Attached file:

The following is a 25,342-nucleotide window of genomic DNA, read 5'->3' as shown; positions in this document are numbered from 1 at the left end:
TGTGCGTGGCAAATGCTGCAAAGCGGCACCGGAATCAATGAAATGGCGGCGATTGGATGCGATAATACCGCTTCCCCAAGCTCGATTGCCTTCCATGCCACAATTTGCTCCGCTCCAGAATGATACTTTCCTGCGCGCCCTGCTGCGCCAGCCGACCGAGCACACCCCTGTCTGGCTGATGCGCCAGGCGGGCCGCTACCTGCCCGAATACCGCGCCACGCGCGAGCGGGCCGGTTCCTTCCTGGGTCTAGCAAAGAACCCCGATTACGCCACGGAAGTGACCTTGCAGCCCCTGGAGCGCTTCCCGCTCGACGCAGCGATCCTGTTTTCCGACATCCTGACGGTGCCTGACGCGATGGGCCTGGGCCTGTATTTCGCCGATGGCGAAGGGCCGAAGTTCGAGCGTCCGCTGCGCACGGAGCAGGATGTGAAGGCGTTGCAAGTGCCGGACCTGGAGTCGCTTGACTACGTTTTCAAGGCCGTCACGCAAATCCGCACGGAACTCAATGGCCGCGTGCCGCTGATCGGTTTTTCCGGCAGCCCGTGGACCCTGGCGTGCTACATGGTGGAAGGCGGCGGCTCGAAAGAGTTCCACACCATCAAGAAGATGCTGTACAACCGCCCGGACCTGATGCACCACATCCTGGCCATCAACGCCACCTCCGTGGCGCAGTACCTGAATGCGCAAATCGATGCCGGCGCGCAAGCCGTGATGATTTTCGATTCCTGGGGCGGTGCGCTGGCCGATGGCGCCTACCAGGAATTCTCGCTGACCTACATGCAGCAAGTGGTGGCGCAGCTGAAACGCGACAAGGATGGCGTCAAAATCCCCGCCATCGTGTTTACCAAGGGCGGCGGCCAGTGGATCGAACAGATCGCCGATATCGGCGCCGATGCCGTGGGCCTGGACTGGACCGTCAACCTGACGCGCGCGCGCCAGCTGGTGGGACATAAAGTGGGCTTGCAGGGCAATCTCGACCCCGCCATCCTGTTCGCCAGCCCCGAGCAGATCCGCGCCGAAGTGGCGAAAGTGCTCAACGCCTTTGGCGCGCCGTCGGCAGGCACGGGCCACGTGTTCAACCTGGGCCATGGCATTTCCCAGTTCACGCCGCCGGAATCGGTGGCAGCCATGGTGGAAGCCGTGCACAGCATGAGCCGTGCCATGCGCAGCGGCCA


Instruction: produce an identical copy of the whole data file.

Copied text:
The following is a 25,342-nucleotide window of genomic DNA, read 5'->3' as shown; positions in this document are numbered from 1 at the left end:
TGTGCGTGGCAAATGCTGCAAAGCGGCACCGGAATCAATGAAATGGCGGCGATTGGATGCGATAATACCGCTTCCCCAAGCTCGATTGCCTTCCATGCCACAATTTGCTCCGCTCCAGAATGATACTTTCCTGCGCGCCCTGCTGCGCCAGCCGACCGAGCACACCCCTGTCTGGCTGATGCGCCAGGCGGGCCGCTACCTGCCCGAATACCGCGCCACGCGCGAGCGGGCCGGTTCCTTCCTGGGTCTAGCAAAGAACCCCGATTACGCCACGGAAGTGACCTTGCAGCCCCTGGAGCGCTTCCCGCTCGACGCAGCGATCCTGTTTTCCGACATCCTGACGGTGCCTGACGCGATGGGCCTGGGCCTGTATTTCGCCGATGGCGAAGGGCCGAAGTTCGAGCGTCCGCTGCGCACGGAGCAGGATGTGAAGGCGTTGCAAGTGCCGGACCTGGAGTCGCTTGACTACGTTTTCAAGGCCGTCACGCAAATCCGCACGGAACTCAATGGCCGCGTGCCGCTGATCGGTTTTTCCGGCAGCCCGTGGACCCTGGCGTGCTACATGGTGGAAGGCGGCGGCTCGAAAGAGTTCCACACCATCAAGAAGATGCTGTACAACCGCCCGGACCTGATGCACCACATCCTGGCCATCAACGCCACCTCCGTGGCGCAGTACCTGAATGCGCAAATCGATGCCGGCGCGCAAGCCGTGATGATTTTCGATTCCTGGGGCGGTGCGCTGGCCGATGGCGCCTACCAGGAATTCTCGCTGACCTACATGCAGCAAGTGGTGGCGCAGCTGAAACGCGACAAGGATGGCGTCAAAATCCCCGCCATCGTGTTTACCAAGGGCGGCGGCCAGTGGATCGAACAGATCGCCGATATCGGCGCCGATGCCGTGGGCCTGGACTGGACCGTCAACCTGACGCGCGCGCGCCAGCTGGTGGGACATAAAGTGGGCTTGCAGGGCAATCTCGACCCCGCCATCCTGTTCGCCAGCCCCGAGCAGATCCGCGCCGAAGTGGCGAAAGTGCTCAACGCCTTTGGCGCGCCGTCGGCAGGCACGGGCCACGTGTTCAACCTGGGCCATGGCATTTCCCAGTTCACGCCGCCGGAATCGGTGGCAGCCATGGTGGAAGCCGTGCACAGCATGAGCCGTGCCATGCGCAGCGGCCA